According to one study, the vast majority of newborn babies may be given medications that were never approved for them. The study pins the number around right around 90 percent.
Some have even gone so far as to call this entire process a guessing game, saying hospitals just try what they think will work and hope for the best. They don’t have the proper sign-off from the Food and Drug Administration saying that the medications and amounts are safe for the newborns.
A big part of the problem, reports claim, is that it’s just too hard to do proper tests to get the approval. It’s not that hospitals want to gamble, per se. It’s that the FDA usually does tests with medications before giving out the approval. While adults can volunteer for the tests, newborns can’t. Both doctors and parents don’t really want to use children to test out medications, with possibly adverse effects.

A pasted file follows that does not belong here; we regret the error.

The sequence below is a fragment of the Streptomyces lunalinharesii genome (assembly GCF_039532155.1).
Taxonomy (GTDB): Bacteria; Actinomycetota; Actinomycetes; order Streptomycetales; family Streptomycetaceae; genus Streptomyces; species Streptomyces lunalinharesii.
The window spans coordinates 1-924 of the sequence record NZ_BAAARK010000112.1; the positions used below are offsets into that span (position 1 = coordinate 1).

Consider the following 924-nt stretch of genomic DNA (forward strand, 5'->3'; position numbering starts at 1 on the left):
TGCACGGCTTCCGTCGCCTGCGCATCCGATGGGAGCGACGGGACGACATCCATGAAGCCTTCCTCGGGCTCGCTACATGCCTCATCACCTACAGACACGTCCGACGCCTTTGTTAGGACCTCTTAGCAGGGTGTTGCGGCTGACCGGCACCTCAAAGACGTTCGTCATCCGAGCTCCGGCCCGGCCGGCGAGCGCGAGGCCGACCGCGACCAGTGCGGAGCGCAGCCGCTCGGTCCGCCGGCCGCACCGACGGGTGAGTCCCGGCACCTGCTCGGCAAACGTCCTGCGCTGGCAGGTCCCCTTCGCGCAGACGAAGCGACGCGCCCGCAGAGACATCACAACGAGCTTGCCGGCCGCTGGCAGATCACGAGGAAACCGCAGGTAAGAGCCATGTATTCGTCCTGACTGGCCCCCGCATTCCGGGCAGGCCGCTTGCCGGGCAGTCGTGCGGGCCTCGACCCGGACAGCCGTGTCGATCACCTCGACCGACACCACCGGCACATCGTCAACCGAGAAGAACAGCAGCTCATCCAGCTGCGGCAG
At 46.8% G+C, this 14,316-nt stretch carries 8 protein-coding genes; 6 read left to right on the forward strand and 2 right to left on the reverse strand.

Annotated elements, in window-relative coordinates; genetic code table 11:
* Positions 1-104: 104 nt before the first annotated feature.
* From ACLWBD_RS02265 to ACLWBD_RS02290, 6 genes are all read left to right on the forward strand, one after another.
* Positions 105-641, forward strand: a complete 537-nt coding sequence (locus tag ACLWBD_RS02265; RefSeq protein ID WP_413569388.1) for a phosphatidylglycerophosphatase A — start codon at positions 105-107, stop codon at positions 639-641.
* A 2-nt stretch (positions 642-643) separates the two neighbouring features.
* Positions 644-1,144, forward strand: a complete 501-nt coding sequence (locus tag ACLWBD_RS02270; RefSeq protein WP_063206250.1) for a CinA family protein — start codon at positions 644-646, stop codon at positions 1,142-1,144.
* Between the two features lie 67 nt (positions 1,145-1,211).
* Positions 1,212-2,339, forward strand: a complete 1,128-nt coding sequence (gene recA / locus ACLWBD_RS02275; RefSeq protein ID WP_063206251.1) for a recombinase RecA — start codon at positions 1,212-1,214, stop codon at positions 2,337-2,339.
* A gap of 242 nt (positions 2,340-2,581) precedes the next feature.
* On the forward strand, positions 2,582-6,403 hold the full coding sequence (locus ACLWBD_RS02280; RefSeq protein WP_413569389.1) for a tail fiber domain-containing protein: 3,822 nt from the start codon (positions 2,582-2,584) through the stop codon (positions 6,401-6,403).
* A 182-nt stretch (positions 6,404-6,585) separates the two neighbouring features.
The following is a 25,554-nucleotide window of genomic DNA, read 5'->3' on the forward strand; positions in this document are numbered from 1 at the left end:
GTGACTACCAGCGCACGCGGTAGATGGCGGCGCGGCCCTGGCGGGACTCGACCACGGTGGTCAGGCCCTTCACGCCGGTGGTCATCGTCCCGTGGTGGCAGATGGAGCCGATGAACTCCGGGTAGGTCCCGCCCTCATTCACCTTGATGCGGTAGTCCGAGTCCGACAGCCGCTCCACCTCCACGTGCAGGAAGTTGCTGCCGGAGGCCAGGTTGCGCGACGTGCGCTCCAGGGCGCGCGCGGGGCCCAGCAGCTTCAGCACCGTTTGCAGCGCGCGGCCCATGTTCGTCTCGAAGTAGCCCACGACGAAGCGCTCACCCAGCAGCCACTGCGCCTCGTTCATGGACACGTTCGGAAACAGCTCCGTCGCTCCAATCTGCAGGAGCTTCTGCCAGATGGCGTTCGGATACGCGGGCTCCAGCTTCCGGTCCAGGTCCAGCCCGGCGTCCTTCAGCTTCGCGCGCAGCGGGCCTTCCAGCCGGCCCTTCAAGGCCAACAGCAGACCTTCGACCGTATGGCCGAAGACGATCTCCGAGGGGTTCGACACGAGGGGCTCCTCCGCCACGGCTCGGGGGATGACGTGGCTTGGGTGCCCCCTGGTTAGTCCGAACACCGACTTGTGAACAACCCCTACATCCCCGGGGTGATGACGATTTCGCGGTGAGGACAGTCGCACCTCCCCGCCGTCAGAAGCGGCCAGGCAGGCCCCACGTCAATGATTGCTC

Companies are also worried about young children since they’re much more vulnerable than adults. The last thing they want is for the test to go poorly and have fatal results, when the same issues in an adult test group wouldn’t have proved deadly.
It is worth noting that the reports looked at children in neonatal intensive care units. This group needs more specific care and could get up to 60 different medical drugs in the first 30 days of life.
Hospitals must provide adequate care, and this is incredibly important for young children in neonatal units. If you believe they’ve been negligent and made medication mistakes while guessing, you may have a right to compensation.
Source: Huffington Post, “Giving Newborns Medicine Is A Dangerous Guessing Game. Can We Make It Safer?,” Megan Scudellari, Jan. 04, 2017